Dear Gritty VA:
There’s a conversation going on in another forum regarding addresses. Some people think it’s important to have one on your site and others think it’s unnecessary. What’s your opinion? –KH
Oh, I’ve talked about this before on more than one occasion. Let me take the slightly longer road in answering because it’s important you understand the psychology behind this.
One of the reasons we talk so much about standards and serving ourselves first in business is because the Virtual Assistant industry continues to really, really struggle in this area. I think a big part of the problem is the term “Virtual Assistant.” When you keep calling yourself an assistant, it’s hard to look upon yourself as a business owner. And many people in this industry literally don’t understand that they are business owners. They really do think they are simply assistants only working virtually. And like good little assistants, they let clients tell them what to do in their own businesses. They think it’s all about the client and whatever the clients want and need. <Give that good little girl who knows how to follow orders a pat on the head.>
And that just doesn’t help anybody. It certainly doesn’t help those Virtual Assistants grow successful businesses. And whether they understand or realize it or not, it doesn’t help clients who much prefer not to have to shoulder the burden of leading everything in the relationship. Um, that’s what they come to professionals for. But if they aren’t looking at you like a professional, they’re looking at you like a trained monkey. And we’re back to square one.
You don’t have a business if you aren’t leading it and aren’t making any money.
And so we talk constantly about getting over employee mindset, remembering that you are a business owner, having standards and making sure the business meets your needs first and that you get to say how it all works and how it doesn’t. You’ve heard the saying, “You can’t care for others unless you first care for yourself.” That’s exactly what all that is about.
But then there are some folks who get carried away with all that to the point that all they think about is themselves in business. They think (and we’ll use the topic of the question here), “Well, I don’t want to put an address on my website. I don’t need to–I’m virtual!” To that I say, what on earth does being virtual have to do with anything? A business is a business.
They forget that being in business is about being in a relationship with clients. And a relationship is a two-way street. It’s not all about you and what you want and what works for you. Me, me, me, me, me.
Sure, you get to say how things work in your business. And you get to have high standards around the kind of work you do, the kind of clients you work with, and the kind of money you charge. You can not truly and superbly help clients without those things.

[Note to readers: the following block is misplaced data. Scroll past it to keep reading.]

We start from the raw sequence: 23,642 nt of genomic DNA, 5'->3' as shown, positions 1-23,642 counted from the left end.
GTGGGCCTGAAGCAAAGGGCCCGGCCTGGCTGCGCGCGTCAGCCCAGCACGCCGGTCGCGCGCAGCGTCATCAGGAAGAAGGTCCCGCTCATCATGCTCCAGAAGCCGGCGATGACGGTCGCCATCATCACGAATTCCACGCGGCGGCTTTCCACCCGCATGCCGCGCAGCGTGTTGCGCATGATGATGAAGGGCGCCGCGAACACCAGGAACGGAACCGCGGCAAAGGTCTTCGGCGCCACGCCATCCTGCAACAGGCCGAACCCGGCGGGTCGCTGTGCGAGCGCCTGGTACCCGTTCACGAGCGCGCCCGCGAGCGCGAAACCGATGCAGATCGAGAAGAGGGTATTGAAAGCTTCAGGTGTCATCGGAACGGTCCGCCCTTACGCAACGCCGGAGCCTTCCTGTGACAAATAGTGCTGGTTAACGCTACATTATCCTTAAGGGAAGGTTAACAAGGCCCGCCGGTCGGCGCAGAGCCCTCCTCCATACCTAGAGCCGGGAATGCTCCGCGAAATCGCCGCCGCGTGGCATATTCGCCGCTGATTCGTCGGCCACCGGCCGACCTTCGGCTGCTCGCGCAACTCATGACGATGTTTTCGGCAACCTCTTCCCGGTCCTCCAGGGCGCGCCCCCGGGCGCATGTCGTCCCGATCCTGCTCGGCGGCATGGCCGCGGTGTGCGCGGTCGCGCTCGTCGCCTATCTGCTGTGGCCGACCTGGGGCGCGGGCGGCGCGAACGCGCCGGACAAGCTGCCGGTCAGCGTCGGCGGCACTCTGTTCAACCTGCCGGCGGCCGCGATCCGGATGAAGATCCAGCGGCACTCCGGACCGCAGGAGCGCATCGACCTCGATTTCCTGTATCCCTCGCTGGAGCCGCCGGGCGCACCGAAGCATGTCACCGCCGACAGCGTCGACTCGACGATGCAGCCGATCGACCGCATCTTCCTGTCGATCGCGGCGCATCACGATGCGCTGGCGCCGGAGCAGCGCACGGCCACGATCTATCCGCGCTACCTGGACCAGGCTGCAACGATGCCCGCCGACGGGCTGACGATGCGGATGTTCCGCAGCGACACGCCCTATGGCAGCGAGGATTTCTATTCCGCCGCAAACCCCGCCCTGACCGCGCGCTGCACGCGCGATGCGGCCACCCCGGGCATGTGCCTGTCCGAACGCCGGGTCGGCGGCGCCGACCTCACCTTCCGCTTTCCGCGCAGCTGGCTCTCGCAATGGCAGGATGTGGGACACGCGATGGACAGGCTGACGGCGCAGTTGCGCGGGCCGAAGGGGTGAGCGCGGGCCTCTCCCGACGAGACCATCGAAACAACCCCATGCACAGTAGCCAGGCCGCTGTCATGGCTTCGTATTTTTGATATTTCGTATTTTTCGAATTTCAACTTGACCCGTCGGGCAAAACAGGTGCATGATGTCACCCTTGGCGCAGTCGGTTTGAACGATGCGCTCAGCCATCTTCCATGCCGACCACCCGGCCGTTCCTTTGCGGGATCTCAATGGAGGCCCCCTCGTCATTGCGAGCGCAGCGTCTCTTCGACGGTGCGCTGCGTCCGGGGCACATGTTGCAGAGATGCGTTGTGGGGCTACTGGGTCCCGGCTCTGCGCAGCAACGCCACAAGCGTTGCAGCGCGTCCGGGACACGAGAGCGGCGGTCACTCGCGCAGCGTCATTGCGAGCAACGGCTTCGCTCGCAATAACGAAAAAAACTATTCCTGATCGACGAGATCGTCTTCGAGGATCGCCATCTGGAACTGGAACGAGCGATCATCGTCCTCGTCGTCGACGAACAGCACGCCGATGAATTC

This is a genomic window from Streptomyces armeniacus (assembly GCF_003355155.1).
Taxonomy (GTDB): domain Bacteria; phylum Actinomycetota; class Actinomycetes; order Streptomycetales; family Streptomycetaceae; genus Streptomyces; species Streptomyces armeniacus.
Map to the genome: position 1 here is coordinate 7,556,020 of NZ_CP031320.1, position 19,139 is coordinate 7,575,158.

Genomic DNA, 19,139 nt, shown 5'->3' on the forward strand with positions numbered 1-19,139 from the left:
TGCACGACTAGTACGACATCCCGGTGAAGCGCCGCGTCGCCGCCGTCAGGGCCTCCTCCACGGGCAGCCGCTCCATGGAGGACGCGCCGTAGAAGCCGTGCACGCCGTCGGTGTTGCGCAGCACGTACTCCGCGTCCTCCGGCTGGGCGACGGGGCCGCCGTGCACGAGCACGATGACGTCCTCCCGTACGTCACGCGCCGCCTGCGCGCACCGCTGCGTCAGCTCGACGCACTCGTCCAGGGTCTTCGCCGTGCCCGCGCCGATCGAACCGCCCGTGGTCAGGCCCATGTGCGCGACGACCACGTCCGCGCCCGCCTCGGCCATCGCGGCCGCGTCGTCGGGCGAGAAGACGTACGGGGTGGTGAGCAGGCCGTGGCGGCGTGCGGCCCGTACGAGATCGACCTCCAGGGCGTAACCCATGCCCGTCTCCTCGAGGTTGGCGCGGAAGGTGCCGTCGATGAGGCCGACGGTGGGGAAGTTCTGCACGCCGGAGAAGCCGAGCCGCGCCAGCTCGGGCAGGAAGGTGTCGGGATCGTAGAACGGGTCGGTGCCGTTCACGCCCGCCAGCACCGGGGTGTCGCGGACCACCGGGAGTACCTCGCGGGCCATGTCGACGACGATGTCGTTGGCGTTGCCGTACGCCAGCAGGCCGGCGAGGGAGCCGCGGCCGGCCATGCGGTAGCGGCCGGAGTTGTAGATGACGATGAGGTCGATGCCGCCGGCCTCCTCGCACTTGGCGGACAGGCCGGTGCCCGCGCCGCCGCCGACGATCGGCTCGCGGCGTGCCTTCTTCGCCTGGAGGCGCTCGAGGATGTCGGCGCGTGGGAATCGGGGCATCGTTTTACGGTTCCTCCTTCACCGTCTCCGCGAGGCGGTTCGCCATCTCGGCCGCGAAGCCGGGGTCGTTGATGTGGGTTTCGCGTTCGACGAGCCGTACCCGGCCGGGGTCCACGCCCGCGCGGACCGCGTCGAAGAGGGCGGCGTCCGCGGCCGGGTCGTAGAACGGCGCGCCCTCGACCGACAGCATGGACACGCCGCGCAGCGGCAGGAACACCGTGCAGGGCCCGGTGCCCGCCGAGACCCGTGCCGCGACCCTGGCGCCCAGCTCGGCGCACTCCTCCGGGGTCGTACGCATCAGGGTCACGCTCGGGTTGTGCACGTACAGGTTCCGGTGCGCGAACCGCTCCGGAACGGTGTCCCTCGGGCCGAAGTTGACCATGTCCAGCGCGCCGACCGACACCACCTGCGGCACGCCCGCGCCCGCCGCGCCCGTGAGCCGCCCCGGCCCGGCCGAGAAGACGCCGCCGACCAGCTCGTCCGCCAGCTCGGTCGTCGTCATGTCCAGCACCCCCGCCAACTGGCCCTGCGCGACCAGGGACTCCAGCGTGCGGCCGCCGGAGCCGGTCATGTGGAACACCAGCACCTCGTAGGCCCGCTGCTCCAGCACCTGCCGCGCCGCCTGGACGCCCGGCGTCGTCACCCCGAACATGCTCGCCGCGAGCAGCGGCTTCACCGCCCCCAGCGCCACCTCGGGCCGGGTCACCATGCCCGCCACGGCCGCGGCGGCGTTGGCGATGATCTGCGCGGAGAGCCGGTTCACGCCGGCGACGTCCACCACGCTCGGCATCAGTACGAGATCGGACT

At the same time, there are some considerations you must be willing to extend to clients–because you don’t have a business with them.
So having an address on your site isn’t about what’s important to you. It’s about what’s important to the clients visiting your site. It’s about helping them view you as credible and legitimate. It’s about trust and and helping them feel safe about potentially doing business with you. It’s not for you that an address should be on your site, it’s for your would-be clients.
Long story short–yes, it’s absolutely vital to have an address on your website. It doesn’t have to be a physical address–and if you run a home-based business, I would absolutely tell you NOT to use that one. It’s unsafe, and you do not want clients or anyone you don’t know showing up on your doorstep one day out of the blue.
Get a post office box instead. My PO box costs me $36 every six months. And I can format the address to the physical location instead of using “PO Box X.” If a post office isn’t close to you, businesses like Mailboxes Etc. come to mind. Alternatively, you can get a mailing address with a service like Earth Class Mail (which is a phenomenal service, by the way).
I would add that besides an address and phone number, put some kind of photo of yourself on your site, in your email signatures, in your forum profiles. Get a gravatar so that when you post comments to blogs, people see your smiling face. Being able to “see” who they are talking with goes a LONG way in establishing rapport and facilitating conversation. It helps folks see you as a person–not a nameless, faceless entity–and they’ll remember you much better when they have a face to go with the name.